As already mentioned the word 'India' was substituted in Section 19 by Act XLIII of 1955, which came into force on 1st April 1956. Admittedly, the assignment in the present case was made on the 16th May 1956 after Section 19 was amended by the substitution of the word 'India' for the words 'India except Part B States'. Therefore, by the date of the endorsement, not only the distinction between British India and Indian States but also the distinction between Part B States and Part A States had completely disappeared. On the date of the transfer in favour of the petitioner in the present cases, the position was that Hyderabad was part of India within the meaning of Section 19. Therefore the question as to whether the stamp affixed on the suit promissory note is the proper stamp or not must be- adjudged in accordance with the law now in force. On the dale of the transfer in favour of the plaintiff, the stamp affixed on the suit promissory rote was the proper stamp as per the provisions of the Indian Stamp Act. We are of opinion that the suit promissory note is a foreign bill drawn or made out of India and that it has been affixed with the proper stamp. In this view the suit brought upon the promissory note in question is maintainable. The decision of the lower Court that the suit is not maintainable cannot he sustained.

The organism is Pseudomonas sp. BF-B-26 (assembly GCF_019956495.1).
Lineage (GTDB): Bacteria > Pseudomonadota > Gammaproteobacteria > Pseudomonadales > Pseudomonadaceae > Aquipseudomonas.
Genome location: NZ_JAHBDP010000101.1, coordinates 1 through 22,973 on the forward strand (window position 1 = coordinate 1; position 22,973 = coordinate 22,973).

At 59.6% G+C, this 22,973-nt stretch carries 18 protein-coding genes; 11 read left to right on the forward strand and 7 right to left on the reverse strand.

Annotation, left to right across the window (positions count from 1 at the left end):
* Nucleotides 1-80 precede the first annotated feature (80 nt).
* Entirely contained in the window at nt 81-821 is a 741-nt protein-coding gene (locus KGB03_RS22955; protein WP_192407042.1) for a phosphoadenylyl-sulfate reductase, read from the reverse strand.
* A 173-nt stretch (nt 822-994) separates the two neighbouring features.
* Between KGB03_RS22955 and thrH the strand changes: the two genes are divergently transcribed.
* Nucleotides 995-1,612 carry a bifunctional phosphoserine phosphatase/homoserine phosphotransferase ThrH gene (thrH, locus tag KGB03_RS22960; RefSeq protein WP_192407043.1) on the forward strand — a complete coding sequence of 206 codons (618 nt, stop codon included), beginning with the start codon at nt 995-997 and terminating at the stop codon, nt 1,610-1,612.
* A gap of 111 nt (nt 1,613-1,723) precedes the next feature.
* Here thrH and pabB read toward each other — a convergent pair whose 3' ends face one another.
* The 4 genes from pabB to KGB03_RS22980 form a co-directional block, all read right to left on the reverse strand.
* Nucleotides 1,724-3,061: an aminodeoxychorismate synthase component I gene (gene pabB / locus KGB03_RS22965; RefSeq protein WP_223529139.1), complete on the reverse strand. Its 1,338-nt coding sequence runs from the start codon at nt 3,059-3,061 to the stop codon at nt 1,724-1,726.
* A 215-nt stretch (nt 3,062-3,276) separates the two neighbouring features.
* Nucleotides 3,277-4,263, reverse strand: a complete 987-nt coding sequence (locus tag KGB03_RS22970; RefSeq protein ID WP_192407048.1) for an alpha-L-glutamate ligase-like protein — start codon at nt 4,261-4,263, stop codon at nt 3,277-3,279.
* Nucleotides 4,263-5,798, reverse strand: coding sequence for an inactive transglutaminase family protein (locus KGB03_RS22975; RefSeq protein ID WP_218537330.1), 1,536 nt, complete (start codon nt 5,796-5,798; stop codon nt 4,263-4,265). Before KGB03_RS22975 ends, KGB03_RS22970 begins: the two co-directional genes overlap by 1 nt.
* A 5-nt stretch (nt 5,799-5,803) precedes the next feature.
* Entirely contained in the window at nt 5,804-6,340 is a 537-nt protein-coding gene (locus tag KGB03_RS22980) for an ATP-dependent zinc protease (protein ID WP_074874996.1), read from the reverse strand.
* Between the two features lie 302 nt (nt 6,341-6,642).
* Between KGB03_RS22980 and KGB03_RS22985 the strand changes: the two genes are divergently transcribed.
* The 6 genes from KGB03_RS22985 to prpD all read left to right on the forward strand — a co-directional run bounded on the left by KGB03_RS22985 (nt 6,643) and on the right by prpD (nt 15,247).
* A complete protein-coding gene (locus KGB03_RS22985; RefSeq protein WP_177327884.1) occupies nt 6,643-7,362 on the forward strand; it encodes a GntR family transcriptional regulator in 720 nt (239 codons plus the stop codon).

16. The facts in the other revision petition are identical and need not be separately dealt with.
17. Having regard to the conclusions by us the Revision Petitions are allowed and the suits are decreed with costs throughout.